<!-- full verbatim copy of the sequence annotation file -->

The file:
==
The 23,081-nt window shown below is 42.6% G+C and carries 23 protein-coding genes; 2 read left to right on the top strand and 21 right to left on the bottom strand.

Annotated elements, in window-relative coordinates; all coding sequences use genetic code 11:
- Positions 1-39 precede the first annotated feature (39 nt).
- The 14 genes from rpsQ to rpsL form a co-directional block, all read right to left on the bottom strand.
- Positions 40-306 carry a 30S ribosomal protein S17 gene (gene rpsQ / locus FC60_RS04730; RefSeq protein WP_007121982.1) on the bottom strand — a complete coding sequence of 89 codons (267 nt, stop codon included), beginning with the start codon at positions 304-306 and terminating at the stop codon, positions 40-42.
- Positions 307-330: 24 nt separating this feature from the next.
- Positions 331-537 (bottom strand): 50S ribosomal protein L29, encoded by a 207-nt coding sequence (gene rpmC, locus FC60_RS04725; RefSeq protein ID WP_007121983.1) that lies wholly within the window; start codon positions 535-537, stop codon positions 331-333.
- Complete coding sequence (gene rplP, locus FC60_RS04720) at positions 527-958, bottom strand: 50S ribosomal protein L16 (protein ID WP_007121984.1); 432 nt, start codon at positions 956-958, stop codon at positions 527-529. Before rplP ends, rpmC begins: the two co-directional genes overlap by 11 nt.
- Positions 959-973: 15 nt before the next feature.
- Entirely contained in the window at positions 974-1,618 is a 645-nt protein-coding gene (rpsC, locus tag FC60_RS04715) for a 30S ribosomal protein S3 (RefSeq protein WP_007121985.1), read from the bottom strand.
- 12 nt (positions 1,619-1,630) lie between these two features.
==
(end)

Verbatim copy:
The 23,081-nt window shown below is 42.6% G+C and carries 23 protein-coding genes; 2 read left to right on the top strand and 21 right to left on the bottom strand.

Annotated elements, in window-relative coordinates; all coding sequences use genetic code 11:
- Positions 1-39 precede the first annotated feature (39 nt).
- The 14 genes from rpsQ to rpsL form a co-directional block, all read right to left on the bottom strand.
- Positions 40-306 carry a 30S ribosomal protein S17 gene (gene rpsQ / locus FC60_RS04730; RefSeq protein WP_007121982.1) on the bottom strand — a complete coding sequence of 89 codons (267 nt, stop codon included), beginning with the start codon at positions 304-306 and terminating at the stop codon, positions 40-42.
- Positions 307-330: 24 nt separating this feature from the next.
- Positions 331-537 (bottom strand): 50S ribosomal protein L29, encoded by a 207-nt coding sequence (gene rpmC, locus FC60_RS04725; RefSeq protein ID WP_007121983.1) that lies wholly within the window; start codon positions 535-537, stop codon positions 331-333.
- Complete coding sequence (gene rplP, locus FC60_RS04720) at positions 527-958, bottom strand: 50S ribosomal protein L16 (protein ID WP_007121984.1); 432 nt, start codon at positions 956-958, stop codon at positions 527-529. Before rplP ends, rpmC begins: the two co-directional genes overlap by 11 nt.
- Positions 959-973: 15 nt before the next feature.
- Entirely contained in the window at positions 974-1,618 is a 645-nt protein-coding gene (rpsC, locus tag FC60_RS04715) for a 30S ribosomal protein S3 (RefSeq protein WP_007121985.1), read from the bottom strand.
- 12 nt (positions 1,619-1,630) lie between these two features.